14. Dec 21, 2012 at 6:14 AM
    #14
    2TRunner

    2TRunner Don't give up here just yet

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    There is an award given to Jap auto makers for "Best Quality"

    The award is named after an american.

    American companies laughed the guy out of their offices.

    He went to the Japs.
     
  15. Dec 21, 2012 at 6:15 AM
    #15
    ABA180

    ABA180 It burns when I pee....

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    To me it isn't so much the product as the service. If GM would have done right and taken care of the ancillary shitshow from their defective head I really would have said "it sucks but at least they stood by it, so I'll buy from them again". I told the district rep that I am the reason he has a damn job, both as a consumer and a taxpayer..and that for my mind the government should have let them sink or swim on their own.
     
  16. Dec 21, 2012 at 6:21 AM
    #16
    ABA180

    ABA180 It burns when I pee....

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    Oh it will require work..just not that kind of work. The GM rep told me that the work my truck needed was normal. After I got done laughing I asked if he heard of the Tacoma buyback, which he said he did. I then asked him if he thought it was more "normal" for a 13 yr old vehicle with 160K in New england to have rust issues or a 5 yr old pampered commuter car to need half an engine. He said the 13 yr old truck. I then told him what Toyota did for my wife and asked him if he thought that was why the foreign carmakers are kicking his ass.
     
  17. Dec 21, 2012 at 6:23 AM
    #17
    TexAggie

    TexAggie Well-Known Member

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    OP I think your right a lot of people just think its normal, and don't realize that their might be something better out there. I had a 98 taco, which my dad owns now, before I got my 13 and never had a problem with the drivetrain, body or frame. All I ever replaced were gaskets, tires, brakes and shocks.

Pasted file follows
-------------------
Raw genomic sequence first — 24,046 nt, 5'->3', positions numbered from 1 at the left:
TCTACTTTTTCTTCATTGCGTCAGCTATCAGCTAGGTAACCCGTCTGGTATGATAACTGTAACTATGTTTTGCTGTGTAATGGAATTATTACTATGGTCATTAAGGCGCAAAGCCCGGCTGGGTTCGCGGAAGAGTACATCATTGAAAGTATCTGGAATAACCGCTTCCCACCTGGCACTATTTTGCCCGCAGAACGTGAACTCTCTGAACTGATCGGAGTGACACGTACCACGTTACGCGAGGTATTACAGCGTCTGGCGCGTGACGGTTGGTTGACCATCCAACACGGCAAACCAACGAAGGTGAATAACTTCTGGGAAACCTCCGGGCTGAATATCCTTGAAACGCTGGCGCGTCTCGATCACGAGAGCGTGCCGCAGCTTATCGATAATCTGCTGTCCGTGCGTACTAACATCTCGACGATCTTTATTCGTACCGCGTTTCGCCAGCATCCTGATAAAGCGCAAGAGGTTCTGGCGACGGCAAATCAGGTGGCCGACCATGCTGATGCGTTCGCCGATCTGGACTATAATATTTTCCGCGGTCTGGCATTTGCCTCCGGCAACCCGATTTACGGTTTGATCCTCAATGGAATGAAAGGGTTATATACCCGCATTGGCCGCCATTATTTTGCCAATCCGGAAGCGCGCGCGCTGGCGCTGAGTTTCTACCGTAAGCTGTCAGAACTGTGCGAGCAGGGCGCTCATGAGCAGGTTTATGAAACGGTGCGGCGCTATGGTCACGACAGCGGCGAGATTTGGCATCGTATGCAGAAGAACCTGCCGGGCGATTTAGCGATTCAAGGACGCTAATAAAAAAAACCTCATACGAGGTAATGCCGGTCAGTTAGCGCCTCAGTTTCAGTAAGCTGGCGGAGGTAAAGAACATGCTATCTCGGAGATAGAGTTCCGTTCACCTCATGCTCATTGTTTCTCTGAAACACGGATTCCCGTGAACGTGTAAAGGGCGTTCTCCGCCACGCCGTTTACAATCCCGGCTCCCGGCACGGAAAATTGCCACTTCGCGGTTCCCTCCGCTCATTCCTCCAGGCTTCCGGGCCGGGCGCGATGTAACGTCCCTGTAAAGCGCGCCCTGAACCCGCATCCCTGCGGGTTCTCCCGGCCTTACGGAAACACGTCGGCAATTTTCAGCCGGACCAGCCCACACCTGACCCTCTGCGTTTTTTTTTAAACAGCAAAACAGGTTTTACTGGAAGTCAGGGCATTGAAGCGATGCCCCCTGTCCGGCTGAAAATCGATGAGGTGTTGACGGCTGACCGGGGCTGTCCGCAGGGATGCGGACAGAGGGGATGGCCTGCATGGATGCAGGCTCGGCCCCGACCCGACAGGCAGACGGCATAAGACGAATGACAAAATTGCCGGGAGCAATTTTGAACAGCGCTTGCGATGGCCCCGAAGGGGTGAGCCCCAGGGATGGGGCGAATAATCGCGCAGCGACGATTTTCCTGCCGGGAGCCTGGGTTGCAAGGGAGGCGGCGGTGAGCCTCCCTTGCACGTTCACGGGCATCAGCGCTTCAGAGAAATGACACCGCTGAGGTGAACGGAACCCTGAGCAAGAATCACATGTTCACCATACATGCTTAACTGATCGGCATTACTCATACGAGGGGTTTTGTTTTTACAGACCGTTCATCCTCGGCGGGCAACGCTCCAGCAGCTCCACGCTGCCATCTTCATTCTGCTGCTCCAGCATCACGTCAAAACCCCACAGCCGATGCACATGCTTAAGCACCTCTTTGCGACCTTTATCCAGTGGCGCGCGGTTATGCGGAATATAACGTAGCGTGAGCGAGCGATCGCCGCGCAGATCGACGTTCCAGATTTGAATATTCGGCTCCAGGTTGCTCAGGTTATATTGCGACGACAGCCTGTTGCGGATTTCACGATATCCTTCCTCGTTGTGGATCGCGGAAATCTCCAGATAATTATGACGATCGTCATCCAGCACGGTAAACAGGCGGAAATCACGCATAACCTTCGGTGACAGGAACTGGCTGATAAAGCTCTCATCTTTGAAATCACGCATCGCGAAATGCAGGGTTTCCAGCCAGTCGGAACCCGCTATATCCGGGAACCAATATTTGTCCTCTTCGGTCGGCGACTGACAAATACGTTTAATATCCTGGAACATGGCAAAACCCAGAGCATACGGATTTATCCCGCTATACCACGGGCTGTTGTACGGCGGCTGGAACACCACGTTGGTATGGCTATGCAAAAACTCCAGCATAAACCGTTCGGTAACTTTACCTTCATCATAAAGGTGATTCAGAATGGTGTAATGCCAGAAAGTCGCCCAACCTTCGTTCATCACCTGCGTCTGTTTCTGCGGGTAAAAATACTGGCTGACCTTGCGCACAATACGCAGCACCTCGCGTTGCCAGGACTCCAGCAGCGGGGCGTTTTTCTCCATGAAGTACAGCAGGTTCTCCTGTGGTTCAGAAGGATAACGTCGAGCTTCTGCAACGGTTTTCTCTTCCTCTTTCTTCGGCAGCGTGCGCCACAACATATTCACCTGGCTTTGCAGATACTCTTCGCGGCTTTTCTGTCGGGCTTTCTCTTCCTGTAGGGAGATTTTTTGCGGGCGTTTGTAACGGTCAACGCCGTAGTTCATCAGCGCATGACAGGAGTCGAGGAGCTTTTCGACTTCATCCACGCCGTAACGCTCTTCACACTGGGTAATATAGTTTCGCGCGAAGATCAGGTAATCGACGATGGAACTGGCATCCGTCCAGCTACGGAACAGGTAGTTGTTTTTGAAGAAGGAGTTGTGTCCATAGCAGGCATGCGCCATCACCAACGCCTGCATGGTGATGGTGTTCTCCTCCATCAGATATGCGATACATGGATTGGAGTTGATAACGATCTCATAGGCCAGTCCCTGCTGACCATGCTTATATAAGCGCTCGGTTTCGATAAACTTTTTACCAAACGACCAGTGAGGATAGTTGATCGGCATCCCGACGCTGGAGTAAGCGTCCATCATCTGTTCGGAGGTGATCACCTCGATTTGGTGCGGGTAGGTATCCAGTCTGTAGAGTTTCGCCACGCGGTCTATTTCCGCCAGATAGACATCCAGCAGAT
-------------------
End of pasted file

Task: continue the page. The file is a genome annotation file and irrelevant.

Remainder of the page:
18. Dec 21, 2012 at 6:35 AM
    #18
    JRod4928

    JRod4928 Well-Known Member

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    It's quality control, and it's the design life of the parts that they make. Two parts can be made to the highest quality control standards, but some manufacturers design parts to last 10 years where one is made to last 3 years.

    Also as an engineer (as someone mentioned above), we constantly have to balance between 3 things: cost, design life, and maintenance requirements (and safety, of course). Some manufacturers (Chevy) reduce cost by reducing design life, and thus increases maintenance requirements. It's accomplishes 3 things. Keeps prices down, Sells more cars when they die, and keeps their mechanics busy fixing their cars that break down because of the reduced design life.

    On the other hand, Toyota decides to put more emphasis on design life (quality) and reducing required maintenance but the cost is increased as a result.

    I think when we buy a Toyota we're expecting to have it last over XXX,000 miles before getting into major issues (engine, transmission, etc.). I'd rather pay for quality and peace of mind myself... That's why I own a Tacoma :)
     
  19. Dec 21, 2012 at 6:46 AM
    #19
    Joe D

    Joe D Well-Known Member

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    I would guess there are too many reasons to list and so many reasons we'll never really know. Maybe the US manufactures dominated the market for so many years they became complacent or it was a poor work ethic or planned obsolescence or poor culture or too much involvement from the bean counters and not enough involvement from the car guys? Could be all the above and many more factors.

    Obviously some very high quality automobiles are designed and built in the United States (Toyota & Honda based products). In my mind it's unfortunate the US branded manufactures have lost their edge.
     
  20. Dec 21, 2012 at 6:51 AM
    #20
    ABA180

    ABA180 It burns when I pee....

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    Sounds right to me Joe D..some people buy new every few years anyway so they were always going to make another sale. They could afford to cut corners when that was the case. Now with people keeping cars for longer periods of time it caught up to them IMO.

    And I'll agree too it's just poor work ethic, brought on by complacency. The propoganda of "buy American" doesn't cut it anymore when you sell a piss poor product and on top of that try to beat up the customer any way you can on servicing it.